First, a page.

(102c) Novel Chemistries and Engineering for the Replacement of Methylenedianiline in Composites

Authors: 
Cosgrove, J. D., Rowan University
Schmalbach, K. M., Rowan University
Stecca, O. M., Rowan University
Bassett, A. W., Rowan University
Paquette, C. M., Army Research Laboratory
Sadler, J., Army Research Laboratory
La Scala, J., Army Research Laboratory
Stanzione, J. F. III, Rowan University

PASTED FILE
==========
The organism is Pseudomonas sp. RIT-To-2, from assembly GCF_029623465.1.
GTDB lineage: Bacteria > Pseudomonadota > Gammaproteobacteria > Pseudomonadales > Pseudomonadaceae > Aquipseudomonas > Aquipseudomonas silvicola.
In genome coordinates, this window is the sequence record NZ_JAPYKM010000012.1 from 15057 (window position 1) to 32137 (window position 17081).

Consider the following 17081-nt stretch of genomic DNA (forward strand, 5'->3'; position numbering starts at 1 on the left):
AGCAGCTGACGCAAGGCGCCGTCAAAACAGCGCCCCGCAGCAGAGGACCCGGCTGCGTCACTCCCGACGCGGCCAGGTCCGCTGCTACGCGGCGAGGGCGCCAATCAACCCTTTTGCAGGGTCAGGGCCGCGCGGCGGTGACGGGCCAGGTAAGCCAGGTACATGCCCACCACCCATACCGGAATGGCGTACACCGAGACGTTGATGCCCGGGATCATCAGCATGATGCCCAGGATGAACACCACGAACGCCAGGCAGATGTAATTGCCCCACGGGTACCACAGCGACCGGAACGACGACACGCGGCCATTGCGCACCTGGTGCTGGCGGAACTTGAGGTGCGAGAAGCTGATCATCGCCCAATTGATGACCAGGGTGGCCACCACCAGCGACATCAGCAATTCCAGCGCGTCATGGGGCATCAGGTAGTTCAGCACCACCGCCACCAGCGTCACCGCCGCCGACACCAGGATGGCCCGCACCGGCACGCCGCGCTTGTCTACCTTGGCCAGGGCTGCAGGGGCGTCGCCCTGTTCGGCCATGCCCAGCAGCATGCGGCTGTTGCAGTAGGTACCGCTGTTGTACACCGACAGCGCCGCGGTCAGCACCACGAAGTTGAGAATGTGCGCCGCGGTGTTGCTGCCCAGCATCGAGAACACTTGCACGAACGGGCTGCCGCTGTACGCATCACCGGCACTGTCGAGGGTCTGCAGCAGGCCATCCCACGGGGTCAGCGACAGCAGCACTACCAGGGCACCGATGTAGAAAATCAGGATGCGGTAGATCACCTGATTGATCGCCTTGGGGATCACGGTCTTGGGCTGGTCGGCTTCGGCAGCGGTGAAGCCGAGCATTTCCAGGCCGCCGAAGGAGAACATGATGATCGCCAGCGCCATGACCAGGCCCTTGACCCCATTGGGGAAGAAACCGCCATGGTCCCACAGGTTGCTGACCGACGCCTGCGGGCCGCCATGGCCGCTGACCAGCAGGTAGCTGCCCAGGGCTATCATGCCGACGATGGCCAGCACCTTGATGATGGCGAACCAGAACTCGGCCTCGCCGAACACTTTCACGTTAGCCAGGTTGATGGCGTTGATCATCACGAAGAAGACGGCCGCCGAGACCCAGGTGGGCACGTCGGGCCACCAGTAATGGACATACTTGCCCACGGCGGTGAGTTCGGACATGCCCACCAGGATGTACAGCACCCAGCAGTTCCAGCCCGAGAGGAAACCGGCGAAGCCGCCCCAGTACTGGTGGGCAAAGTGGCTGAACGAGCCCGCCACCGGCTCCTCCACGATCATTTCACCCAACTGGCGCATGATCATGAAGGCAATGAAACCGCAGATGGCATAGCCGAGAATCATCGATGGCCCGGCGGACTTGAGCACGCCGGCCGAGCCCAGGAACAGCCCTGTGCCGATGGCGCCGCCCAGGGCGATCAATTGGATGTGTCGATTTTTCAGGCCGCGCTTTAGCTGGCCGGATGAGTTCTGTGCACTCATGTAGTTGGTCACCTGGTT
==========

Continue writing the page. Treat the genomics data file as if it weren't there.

4,4’-Methylenedianiline (MDA) is used to produce high temperature epoxy resins as well as other high performance composites; however, MDA is a known carcinogen and liver toxin. Added safety measures to prevent MDA exposure have increased manufacturing costs, driving the search for potential MDA replacements. Alternatives to MDA have not gained significant traction due to reduced performance, reduced confidence in the material, and they offer a small, if any, reduction in toxicity. In this paper, we present our work on developing structure-property-toxicity relationships of various substituted dianalines by examining the effect of molecular architecture on overall polymer performance and toxicity. Novel dianilines derived from both petroleum and biomass with different numbers of methyl and methoxy substituents on the aromatic ring were synthesized to decrease toxicity and carcinogenic aspects of the resulting material while maintaining thermal and mechanical integrity. Structure-toxicity relationships indicate that multiple substituents on the aromatic ring are necessary to severely reduce the toxicity of the dianiline. Structure-property relationships show that methoxy groups reduce the glass transition temperature and thermal degradation temperature while methyl groups only slightly affect these properties. The addition of substituent groups increases the melting point of the dianiline to varying degrees based on substituent placement.
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